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Working with others, 1

Greg M.

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Consider this part one of a two part topic, "Working with others."

Part 1 is about the flight crew member working with care givers outside of your agency.  Being on a flight crew means you will be working with first responders, fire departments, law enforcement and hospital staff.  How these people view you and your crew is the difference of, "That flight crew is AWESOME!" or, "That flight crew is a bunch of premadonnas!"  

You only get one chance of making this work, and first impressions are everything.  Early in our flight crew, maybe the first year we started, we had a new nurse that thought she was god's gift to emergency services. On my first call with her, we had landed at a small rural hospital to pick up a severely injured patient. I'll never forget her first words to the doctor after receiving a report from him. She looked at him and the nurses and boldly said, "You people don't know shit about trauma!" Needless to say, we weren't invited back to that hospital for almost six months.

You will often be called to a scene or another facility to pick up a patient, often, you will not totally agree with the treatment to this point.  The next steps you take will make you a hero or a zero. If things are really bad, you may politely take report, move the patient out to the aircraft/helicopter and then change things or treatments to what you believe should be done. You can argue the point that this is not helping the small facility in any treatment in the future, but this is not be the time to embarrass anyone. A follow up phone call to the facility may be your best solution.  Telling them what transpired en flight, and how you had to change a few things.  This will discreetly educate the crew and help them in the future.

When I was in school, our speech class had to read a book titled, "Winning the image game." Being the typical student, I thought most published books were a waist of time, but after reading this, and a visit by the author, who was the image consultant from Disney, I was so impressed that I took the book to our program director and made him read it.  We then changed many of our tactics on public relations, and working with others.  I believe one of the biggest changes we made was to simply listen.  When you land at a scene or walk into an ED or ICU, take a moment to get a report for the first responders, nurses, or doctor taking care of the patient, and take notes. This reinforces that you are listening. If they think you are not paying attention, or continually cutting them off, they will just give up.  After their report, thank them for what they have done.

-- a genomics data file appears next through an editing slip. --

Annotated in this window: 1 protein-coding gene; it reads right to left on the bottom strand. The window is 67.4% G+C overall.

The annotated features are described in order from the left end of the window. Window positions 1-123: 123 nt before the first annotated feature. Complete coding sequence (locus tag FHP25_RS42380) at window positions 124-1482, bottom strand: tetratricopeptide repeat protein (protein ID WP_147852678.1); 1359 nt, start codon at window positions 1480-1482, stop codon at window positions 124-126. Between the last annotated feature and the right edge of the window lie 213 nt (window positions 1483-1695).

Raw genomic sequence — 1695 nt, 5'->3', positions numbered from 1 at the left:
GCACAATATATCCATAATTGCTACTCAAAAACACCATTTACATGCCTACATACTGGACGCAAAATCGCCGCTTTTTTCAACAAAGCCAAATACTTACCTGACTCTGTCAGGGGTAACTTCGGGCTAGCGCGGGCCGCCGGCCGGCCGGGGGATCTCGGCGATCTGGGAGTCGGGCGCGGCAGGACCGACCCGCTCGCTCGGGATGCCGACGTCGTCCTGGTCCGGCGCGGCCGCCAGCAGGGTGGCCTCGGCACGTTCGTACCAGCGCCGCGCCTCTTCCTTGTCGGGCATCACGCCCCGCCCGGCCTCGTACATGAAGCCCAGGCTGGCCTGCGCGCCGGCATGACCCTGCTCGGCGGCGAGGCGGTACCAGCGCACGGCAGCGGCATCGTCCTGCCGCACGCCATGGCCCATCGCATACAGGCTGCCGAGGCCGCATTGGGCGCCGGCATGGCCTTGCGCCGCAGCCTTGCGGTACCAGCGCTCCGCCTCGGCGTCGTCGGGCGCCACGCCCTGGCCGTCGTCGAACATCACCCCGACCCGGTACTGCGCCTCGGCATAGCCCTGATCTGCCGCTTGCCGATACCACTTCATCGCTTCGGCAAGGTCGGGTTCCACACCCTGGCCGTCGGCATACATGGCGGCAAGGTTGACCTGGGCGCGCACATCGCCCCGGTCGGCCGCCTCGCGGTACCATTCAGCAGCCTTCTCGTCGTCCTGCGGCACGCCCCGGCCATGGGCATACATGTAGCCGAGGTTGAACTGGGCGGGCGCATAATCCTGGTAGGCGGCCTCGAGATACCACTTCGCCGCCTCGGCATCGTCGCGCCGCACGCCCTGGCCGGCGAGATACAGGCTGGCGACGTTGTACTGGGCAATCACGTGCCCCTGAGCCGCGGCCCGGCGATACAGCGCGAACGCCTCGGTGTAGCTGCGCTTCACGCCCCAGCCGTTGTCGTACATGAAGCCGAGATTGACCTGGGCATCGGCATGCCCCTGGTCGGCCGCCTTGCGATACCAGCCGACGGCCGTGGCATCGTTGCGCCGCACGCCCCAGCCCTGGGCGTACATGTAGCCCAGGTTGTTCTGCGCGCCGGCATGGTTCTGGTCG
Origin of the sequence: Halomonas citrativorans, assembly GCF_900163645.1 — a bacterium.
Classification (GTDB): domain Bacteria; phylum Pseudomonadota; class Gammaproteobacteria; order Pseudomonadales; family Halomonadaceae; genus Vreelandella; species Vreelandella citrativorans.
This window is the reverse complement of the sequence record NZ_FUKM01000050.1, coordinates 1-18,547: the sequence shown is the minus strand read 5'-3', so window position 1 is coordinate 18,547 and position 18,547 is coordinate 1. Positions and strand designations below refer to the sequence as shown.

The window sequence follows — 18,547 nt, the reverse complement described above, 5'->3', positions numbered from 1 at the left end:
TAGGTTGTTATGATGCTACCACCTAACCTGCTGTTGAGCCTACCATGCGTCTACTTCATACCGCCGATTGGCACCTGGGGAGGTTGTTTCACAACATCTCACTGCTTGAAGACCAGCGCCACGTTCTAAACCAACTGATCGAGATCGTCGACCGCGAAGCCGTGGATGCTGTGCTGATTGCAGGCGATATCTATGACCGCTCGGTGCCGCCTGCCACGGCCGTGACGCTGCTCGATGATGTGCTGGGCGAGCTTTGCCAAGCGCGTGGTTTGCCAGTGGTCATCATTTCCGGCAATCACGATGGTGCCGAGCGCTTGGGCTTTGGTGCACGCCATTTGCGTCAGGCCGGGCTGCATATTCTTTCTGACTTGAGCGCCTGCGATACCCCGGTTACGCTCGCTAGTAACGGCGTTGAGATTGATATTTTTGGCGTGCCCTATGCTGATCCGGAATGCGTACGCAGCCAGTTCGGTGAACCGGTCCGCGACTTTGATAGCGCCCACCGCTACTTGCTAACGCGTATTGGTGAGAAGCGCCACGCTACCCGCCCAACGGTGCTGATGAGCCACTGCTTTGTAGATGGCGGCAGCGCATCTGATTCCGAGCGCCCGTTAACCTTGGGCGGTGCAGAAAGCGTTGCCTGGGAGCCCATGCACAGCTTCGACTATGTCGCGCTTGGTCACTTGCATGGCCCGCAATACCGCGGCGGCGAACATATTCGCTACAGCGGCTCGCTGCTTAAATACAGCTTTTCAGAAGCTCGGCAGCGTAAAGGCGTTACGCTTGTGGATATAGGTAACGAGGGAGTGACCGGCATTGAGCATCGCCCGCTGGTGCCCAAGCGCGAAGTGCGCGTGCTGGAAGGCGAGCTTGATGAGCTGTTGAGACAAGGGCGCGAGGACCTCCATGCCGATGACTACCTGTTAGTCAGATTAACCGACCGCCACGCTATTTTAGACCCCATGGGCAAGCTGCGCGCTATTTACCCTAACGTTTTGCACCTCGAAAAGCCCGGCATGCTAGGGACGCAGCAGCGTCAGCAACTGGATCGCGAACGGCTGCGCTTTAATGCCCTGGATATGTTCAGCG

Our Chief Flight Nurse cornered me and my usual night crew one evening and wanted to know what we were doing. At first we thought we were in trouble, but after a little more of the story came out, she had been told that there had been a couple IFT request that were held in some hospitals until the night shift came on. These hospitals wanted our crew to come pick up their patients.  Of course the jokes started as to why we were the best, but in reality, were we really better, or was the other shift just not doing something as well.  We were then broken up for a while and worked with others to teach them the simplest things, listen, pay attention, take notes, and thank them for what they have done.  Needless to say, within a year, we were one of the busiest helicopters in northern California. 

Remember, image is everything, patient care will follow. 

Watch for, Working with others 2, 

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